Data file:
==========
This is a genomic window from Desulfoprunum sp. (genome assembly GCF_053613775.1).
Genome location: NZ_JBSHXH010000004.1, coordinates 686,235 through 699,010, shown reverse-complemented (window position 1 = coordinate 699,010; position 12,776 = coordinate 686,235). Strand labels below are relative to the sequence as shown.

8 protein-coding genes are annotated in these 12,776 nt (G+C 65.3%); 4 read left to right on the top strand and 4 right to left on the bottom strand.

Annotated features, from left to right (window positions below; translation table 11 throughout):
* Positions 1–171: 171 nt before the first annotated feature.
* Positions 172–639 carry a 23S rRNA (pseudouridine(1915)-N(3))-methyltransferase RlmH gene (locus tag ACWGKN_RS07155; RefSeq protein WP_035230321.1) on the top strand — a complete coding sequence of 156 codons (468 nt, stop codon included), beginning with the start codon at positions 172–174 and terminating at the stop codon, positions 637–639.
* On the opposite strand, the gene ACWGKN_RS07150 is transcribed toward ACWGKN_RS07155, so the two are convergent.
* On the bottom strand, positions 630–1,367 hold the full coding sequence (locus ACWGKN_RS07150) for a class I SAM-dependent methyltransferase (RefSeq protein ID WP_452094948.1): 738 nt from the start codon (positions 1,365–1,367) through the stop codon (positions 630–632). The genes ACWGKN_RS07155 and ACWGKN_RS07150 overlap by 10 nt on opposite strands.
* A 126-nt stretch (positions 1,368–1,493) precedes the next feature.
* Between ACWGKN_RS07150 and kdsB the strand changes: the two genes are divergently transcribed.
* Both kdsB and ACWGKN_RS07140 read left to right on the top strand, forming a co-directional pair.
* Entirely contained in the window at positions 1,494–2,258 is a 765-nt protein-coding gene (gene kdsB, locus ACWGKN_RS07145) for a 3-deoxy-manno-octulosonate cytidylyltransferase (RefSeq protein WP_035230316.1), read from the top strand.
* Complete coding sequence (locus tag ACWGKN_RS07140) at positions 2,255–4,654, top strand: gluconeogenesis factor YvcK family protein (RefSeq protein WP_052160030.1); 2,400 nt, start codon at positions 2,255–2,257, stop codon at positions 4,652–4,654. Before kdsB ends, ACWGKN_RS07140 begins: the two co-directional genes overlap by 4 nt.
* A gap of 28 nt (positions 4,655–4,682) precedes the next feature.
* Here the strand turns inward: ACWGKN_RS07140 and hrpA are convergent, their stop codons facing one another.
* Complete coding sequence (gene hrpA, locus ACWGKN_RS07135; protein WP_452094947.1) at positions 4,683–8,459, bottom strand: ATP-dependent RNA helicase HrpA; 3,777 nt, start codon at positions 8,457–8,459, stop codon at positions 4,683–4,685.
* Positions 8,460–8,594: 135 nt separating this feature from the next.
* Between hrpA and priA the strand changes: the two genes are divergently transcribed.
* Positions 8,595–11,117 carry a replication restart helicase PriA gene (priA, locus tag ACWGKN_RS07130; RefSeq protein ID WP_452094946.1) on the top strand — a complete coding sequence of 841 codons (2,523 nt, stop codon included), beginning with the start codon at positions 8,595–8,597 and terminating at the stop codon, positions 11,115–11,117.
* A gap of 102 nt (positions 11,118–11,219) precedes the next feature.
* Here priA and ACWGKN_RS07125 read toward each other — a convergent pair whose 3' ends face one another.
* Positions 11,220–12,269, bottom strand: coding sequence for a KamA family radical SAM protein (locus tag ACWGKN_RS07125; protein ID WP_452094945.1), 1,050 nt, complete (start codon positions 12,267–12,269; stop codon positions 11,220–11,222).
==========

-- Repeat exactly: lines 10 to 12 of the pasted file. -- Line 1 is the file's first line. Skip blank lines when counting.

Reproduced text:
* Between ACWGKN_RS07150 and kdsB the strand changes: the two genes are divergently transcribed.
* Both kdsB and ACWGKN_RS07140 read left to right on the top strand, forming a co-directional pair.
* Entirely contained in the window at positions 1,494–2,258 is a 765-nt protein-coding gene (gene kdsB, locus ACWGKN_RS07145) for a 3-deoxy-manno-octulosonate cytidylyltransferase (RefSeq protein WP_035230316.1), read from the top strand.